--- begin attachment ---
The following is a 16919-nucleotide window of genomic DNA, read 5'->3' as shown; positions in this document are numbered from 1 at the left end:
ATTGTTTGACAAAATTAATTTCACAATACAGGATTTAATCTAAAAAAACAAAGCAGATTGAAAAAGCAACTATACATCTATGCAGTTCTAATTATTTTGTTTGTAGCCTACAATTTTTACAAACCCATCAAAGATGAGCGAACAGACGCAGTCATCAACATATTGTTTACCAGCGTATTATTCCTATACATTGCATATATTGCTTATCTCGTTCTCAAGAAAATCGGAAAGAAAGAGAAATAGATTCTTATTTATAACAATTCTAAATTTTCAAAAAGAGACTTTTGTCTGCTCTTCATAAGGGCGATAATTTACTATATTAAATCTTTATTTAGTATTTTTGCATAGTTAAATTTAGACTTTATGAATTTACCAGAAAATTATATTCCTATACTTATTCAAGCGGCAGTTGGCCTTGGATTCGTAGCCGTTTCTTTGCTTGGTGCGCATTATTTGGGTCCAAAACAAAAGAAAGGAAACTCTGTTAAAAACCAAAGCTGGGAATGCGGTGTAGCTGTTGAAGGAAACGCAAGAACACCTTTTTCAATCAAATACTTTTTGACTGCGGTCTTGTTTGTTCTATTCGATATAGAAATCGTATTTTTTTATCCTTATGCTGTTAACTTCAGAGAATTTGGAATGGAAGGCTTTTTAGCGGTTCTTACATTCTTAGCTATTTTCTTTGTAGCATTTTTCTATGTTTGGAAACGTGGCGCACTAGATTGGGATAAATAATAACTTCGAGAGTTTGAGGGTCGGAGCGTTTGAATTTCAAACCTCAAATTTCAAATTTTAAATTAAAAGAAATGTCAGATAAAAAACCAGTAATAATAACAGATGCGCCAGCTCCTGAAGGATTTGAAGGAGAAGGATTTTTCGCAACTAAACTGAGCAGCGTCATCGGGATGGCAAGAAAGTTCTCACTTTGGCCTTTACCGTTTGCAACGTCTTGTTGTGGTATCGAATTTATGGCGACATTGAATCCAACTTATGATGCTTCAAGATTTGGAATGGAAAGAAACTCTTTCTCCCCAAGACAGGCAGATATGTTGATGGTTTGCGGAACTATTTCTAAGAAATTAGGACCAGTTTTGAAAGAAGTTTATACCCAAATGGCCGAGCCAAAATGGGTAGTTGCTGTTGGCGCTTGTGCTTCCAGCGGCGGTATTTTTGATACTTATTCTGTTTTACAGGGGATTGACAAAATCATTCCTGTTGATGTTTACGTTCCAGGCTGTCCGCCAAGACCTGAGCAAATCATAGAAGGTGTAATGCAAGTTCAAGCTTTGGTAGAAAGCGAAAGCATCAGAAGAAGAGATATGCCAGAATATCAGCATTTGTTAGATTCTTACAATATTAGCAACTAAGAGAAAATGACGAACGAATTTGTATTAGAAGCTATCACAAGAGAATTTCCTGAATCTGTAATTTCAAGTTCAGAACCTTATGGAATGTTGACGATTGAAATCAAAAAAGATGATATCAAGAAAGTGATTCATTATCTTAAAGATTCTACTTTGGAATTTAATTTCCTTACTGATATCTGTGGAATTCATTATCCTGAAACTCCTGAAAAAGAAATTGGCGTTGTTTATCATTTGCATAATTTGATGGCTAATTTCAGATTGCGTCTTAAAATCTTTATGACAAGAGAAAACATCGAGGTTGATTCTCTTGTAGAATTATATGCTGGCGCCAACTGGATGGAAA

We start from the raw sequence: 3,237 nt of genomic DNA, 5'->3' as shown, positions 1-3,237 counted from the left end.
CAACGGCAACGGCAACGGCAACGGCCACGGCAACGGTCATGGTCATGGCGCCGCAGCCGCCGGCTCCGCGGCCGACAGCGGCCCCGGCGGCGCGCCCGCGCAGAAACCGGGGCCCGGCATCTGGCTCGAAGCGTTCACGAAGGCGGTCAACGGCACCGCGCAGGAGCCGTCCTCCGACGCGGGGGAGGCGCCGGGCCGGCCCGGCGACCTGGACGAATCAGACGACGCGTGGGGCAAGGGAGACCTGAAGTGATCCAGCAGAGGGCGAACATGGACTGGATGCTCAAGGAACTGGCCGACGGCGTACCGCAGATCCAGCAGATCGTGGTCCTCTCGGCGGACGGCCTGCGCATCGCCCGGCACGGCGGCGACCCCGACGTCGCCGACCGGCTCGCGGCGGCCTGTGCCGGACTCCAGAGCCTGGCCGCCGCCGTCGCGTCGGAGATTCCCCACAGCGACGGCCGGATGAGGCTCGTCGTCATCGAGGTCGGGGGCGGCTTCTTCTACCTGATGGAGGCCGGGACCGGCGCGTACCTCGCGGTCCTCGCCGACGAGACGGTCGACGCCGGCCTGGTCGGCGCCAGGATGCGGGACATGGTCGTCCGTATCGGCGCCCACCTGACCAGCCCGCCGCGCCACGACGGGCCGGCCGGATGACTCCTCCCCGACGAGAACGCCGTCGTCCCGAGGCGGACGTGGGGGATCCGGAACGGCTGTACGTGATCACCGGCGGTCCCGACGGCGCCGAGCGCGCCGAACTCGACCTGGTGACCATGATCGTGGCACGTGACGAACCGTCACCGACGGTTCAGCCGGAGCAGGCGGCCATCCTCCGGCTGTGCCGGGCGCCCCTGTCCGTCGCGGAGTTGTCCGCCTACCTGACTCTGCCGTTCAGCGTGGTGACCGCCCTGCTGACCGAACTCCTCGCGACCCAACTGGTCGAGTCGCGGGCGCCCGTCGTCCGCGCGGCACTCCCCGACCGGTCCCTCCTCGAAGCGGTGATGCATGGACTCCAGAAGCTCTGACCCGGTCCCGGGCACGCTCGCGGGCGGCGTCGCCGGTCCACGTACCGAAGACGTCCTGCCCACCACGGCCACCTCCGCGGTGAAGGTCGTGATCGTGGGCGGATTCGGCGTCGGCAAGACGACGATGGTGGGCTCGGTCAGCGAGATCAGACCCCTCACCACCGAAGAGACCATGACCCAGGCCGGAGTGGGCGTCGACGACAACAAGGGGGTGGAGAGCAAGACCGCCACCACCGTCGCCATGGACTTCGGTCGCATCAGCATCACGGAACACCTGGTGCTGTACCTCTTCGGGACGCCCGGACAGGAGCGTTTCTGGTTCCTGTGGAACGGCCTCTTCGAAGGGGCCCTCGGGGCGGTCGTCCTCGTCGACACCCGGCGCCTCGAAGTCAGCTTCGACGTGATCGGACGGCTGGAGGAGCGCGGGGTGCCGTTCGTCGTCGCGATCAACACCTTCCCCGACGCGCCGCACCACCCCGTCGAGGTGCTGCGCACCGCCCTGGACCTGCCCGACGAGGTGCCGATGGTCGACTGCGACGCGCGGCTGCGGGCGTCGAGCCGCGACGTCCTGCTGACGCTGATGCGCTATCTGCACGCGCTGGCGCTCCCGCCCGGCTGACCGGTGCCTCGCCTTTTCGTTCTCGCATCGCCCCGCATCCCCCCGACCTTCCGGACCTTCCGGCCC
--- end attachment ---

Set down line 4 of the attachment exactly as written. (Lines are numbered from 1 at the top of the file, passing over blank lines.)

CAACGGCAACGGCAACGGCAACGGCCACGGCAACGGTCATGGTCATGGCGCCGCAGCCGCCGGCTCCGCGGCCGACAGCGGCCCCGGCGGCGCGCCCGCGCAGAAACCGGGGCCCGGCATCTGGCTCGAAGCGTTCACGAAGGCGGTCAACGGCACCGCGCAGGAGCCGTCCTCCGACGCGGGGGAGGCGCCGGGCCGGCCCGGCGACCTGGACGAATCAGACGACGCGTGGGGCAAGGGAGACCTGAAGTGATCCAGCAGAGGGCGAACATGGACTGGATGCTCAAGGAACTGGCCGACGGCGTACCGCAGATCCAGCAGATCGTGGTCCTCTCGGCGGACGGCCTGCGCATCGCCCGGCACGGCGGCGACCCCGACGTCGCCGACCGGCTCGCGGCGGCCTGTGCCGGACTCCAGAGCCTGGCCGCCGCCGTCGCGTCGGAGATTCCCCACAGCGACGGCCGGATGAGGCTCGTCGTCATCGAGGTCGGGGGCGGCTTCTTCTACCTGATGGAGGCCGGGACCGGCGCGTACCTCGCGGTCCTCGCCGACGAGACGGTCGACGCCGGCCTGGTCGGCGCCAGGATGCGGGACATGGTCGTCCGTATCGGCGCCCACCTGACCAGCCCGCCGCGCCACGACGGGCCGGCCGGATGACTCCTCCCCGACGAGAACGCCGTCGTCCCGAGGCGGACGTGGGGGATCCGGAACGGCTGTACGTGATCACCGGCGGTCCCGACGGCGCCGAGCGCGCCGAACTCGACCTGGTGACCATGATCGTGGCACGTGACGAACCGTCACCGACGGTTCAGCCGGAGCAGGCGGCCATCCTCCGGCTGTGCCGGGCGCCCCTGTCCGTCGCGGAGTTGTCCGCCTACCTGACTCTGCCGTTCAGCGTGGTGACCGCCCTGCTGACCGAACTCCTCGCGACCCAACTGGTCGAGTCGCGGGCGCCCGTCGTCCGCGCGGCACTCCCCGACCGGTCCCTCCTCGAAGCGGTGATGCATGGACTCCAGAAGCTCTGACCCGGTCCCGGGCACGCTCGCGGGCGGCGTCGCCGGTCCACGTACCGAAGACGTCCTGCCCACCACGGCCACCTCCGCGGTGAAGGTCGTGATCGTGGGCGGATTCGGCGTCGGCAAGACGACGATGGTGGGCTCGGTCAGCGAGATCAGACCCCTCACCACCGAAGAGACCATGACCCAGGCCGGAGTGGGCGTCGACGACAACAAGGGGGTGGAGAGCAAGACCGCCACCACCGTCGCCATGGACTTCGGTCGCATCAGCATCACGGAACACCTGGTGCTGTACCTCTTCGGGACGCCCGGACAGGAGCGTTTCTGGTTCCTGTGGAACGGCCTCTTCGAAGGGGCCCTCGGGGCGGTCGTCCTCGTCGACACCCGGCGCCTCGAAGTCAGCTTCGACGTGATCGGACGGCTGGAGGAGCGCGGGGTGCCGTTCGTCGTCGCGATCAACACCTTCCCCGACGCGCCGCACCACCCCGTCGAGGTGCTGCGCACCGCCCTGGACCTGCCCGACGAGGTGCCGATGGTCGACTGCGACGCGCGGCTGCGGGCGTCGAGCCGCGACGTCCTGCTGACGCTGATGCGCTATCTGCACGCGCTGGCGCTCCCGCCCGGCTGACCGGTGCCTCGCCTTTTCGTTCTCGCATCGCCCCGCATCCCCCCGACCTTCCGGACCTTCCGGCCC